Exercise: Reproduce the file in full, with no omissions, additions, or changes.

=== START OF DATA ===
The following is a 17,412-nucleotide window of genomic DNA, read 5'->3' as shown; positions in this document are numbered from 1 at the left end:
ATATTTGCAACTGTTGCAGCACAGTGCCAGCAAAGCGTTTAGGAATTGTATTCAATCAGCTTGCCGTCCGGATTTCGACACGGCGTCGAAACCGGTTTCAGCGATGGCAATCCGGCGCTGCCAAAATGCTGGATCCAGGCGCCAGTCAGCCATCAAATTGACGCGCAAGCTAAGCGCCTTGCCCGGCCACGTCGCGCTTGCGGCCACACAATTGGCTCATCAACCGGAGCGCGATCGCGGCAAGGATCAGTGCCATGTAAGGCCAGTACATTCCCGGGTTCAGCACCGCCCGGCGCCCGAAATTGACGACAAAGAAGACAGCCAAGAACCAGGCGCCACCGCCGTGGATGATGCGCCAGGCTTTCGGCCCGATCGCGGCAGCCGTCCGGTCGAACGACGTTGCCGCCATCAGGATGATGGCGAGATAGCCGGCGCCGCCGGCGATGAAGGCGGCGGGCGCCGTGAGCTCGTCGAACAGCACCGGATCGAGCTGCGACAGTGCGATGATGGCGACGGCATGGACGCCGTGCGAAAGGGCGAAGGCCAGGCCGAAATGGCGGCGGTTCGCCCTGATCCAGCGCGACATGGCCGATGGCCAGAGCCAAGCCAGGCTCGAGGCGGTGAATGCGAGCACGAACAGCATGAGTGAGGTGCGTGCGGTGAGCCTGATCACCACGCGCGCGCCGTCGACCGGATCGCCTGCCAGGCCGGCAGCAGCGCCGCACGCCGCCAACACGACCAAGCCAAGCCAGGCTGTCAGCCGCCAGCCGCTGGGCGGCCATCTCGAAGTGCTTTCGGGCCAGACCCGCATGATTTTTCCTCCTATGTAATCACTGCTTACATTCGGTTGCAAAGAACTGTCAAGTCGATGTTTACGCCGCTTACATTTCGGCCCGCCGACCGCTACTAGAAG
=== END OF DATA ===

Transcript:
The following is a 17,412-nucleotide window of genomic DNA, read 5'->3' as shown; positions in this document are numbered from 1 at the left end:
ATATTTGCAACTGTTGCAGCACAGTGCCAGCAAAGCGTTTAGGAATTGTATTCAATCAGCTTGCCGTCCGGATTTCGACACGGCGTCGAAACCGGTTTCAGCGATGGCAATCCGGCGCTGCCAAAATGCTGGATCCAGGCGCCAGTCAGCCATCAAATTGACGCGCAAGCTAAGCGCCTTGCCCGGCCACGTCGCGCTTGCGGCCACACAATTGGCTCATCAACCGGAGCGCGATCGCGGCAAGGATCAGTGCCATGTAAGGCCAGTACATTCCCGGGTTCAGCACCGCCCGGCGCCCGAAATTGACGACAAAGAAGACAGCCAAGAACCAGGCGCCACCGCCGTGGATGATGCGCCAGGCTTTCGGCCCGATCGCGGCAGCCGTCCGGTCGAACGACGTTGCCGCCATCAGGATGATGGCGAGATAGCCGGCGCCGCCGGCGATGAAGGCGGCGGGCGCCGTGAGCTCGTCGAACAGCACCGGATCGAGCTGCGACAGTGCGATGATGGCGACGGCATGGACGCCGTGCGAAAGGGCGAAGGCCAGGCCGAAATGGCGGCGGTTCGCCCTGATCCAGCGCGACATGGCCGATGGCCAGAGCCAAGCCAGGCTCGAGGCGGTGAATGCGAGCACGAACAGCATGAGTGAGGTGCGTGCGGTGAGCCTGATCACCACGCGCGCGCCGTCGACCGGATCGCCTGCCAGGCCGGCAGCAGCGCCGCACGCCGCCAACACGACCAAGCCAAGCCAGGCTGTCAGCCGCCAGCCGCTGGGCGGCCATCTCGAAGTGCTTTCGGGCCAGACCCGCATGATTTTTCCTCCTATGTAATCACTGCTTACATTCGGTTGCAAAGAACTGTCAAGTCGATGTTTACGCCGCTTACATTTCGGCCCGCCGACCGCTACTAGAAG